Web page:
Saturday, December 4

Southern Islanders’ Frustrations Increase As Covid-Free


As daily cases of Covid-19 continue to rise in Auckland, there are rumors of rebellion on the South Island and a call to part ways with the team of five million.

People line up at the one-day Covid-19 testing clinic in Frankton, which operates from 9 a.m.  M. At 5 p.  M. Tuesday.

Covid-19 testing in Queenstown.
Photo: RNZ / Tess Brunton

The separatists now have some allies in high places and leading epidemiologists back the idea of ​​a border between the mainland and Te Ika a Māui.

Epidemiologists Professor Nick Wilson and Professor Rod Jackson said a South Island border was a no-brainer.

Speaking on the “Morning Report” today, Wilson said it would only be open to essential double-vacuum workers, such as truck drivers, and only if they had had a negative PCR test and were rechecked at the border using a rapid antigen test.

“That is what is happening at some of Australia’s interstate borders. And it has worked. I mean Tasmania has had no community cases for over 500 days. So even though we failed with the elimination in Auckland, we shouldn’t just throw up our hands and let Covid-19 spread across the country. “

Canterbury Employers Chamber of Commerce director Leeann Watson said the idea had merit but could gain more acceptance if it is presented with the promise of greater freedoms.

“I guess we’ve probably had a high degree of frustration in our region as to why we’re still at alert level 2, for example, so I think if the message was to close the borders and return the South Island to sea Whatever the new level 1 looks like, I think there will be very strong support for that. “

Yet further south, in Queenstown, Chamber of Commerce Director Ruth Stokes said preventing North Islanders from visiting the South Island would be a disaster for hospitality and tourism businesses.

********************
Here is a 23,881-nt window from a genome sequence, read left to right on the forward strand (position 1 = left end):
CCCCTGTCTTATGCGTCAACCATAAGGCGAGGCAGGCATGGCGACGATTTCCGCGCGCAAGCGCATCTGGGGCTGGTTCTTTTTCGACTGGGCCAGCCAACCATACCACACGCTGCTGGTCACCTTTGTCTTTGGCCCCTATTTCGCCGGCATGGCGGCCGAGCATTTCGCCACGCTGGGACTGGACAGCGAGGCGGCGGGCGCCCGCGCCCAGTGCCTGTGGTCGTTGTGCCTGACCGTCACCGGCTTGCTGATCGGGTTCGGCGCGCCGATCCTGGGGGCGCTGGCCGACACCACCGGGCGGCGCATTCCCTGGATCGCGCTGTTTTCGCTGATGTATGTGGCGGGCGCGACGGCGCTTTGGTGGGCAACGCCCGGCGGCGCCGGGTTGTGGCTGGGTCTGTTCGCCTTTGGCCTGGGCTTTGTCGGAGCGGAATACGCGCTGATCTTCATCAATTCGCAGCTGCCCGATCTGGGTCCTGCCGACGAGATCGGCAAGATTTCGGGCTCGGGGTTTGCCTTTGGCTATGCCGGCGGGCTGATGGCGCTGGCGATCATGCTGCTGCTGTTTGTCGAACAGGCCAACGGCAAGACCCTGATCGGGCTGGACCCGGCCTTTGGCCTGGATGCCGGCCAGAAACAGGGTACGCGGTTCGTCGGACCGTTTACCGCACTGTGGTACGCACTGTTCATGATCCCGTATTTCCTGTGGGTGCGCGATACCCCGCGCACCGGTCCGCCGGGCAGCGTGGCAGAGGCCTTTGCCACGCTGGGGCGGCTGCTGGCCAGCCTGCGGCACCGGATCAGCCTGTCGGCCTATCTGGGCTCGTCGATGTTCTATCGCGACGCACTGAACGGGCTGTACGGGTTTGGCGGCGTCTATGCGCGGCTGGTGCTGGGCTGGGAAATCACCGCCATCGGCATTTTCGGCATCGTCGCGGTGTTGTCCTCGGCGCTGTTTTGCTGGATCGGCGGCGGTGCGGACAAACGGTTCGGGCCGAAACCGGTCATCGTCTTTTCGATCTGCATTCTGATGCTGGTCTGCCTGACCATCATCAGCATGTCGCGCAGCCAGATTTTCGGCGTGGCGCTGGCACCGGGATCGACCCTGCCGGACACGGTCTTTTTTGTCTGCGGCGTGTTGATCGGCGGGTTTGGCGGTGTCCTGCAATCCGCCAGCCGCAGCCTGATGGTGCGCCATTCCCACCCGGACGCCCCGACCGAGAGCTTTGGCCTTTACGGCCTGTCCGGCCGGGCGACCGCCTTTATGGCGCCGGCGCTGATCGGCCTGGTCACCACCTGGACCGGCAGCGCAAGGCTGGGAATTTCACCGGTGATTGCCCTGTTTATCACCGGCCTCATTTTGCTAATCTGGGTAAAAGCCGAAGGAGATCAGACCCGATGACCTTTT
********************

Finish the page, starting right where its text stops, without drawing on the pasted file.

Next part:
“Taking Auckland out has brought us to our knees. You take out the rest of the little more than 4 million people who live in the North Island making it more difficult for them … it is difficult.”

Tony Blakely, a professor of epidemiology at the University of Melbourne, said strict borders had worked well in Western Australia and Tasmania and could be just as effective on the South Island.

But they couldn’t be the end goal.

He said they had to be combined with a great effort to increase vaccination rates by the day that Covid-19 finally managed to open the door.

“You have to ask yourself if you are in the South Island, what is your long-term strategy here and presumably it is not living hermetically sealed off from the rest of New Zealand and the rest of the world forever. It is power to open up and make people come and go. come on. Even with 80% double vacuum, with some measurements you can get to that [opening up] without too much risk. “

Blakely had a word of caution for the South Island, noting that places like Western Australia and Queensland, which had done well to keep the virus out, were also places where vaccination rates had remained stubbornly low.

In contrast, states where the virus had spread had high absorption and were now embracing the idea of ​​making the vaccine mandatory.


www.rnz.co.nz

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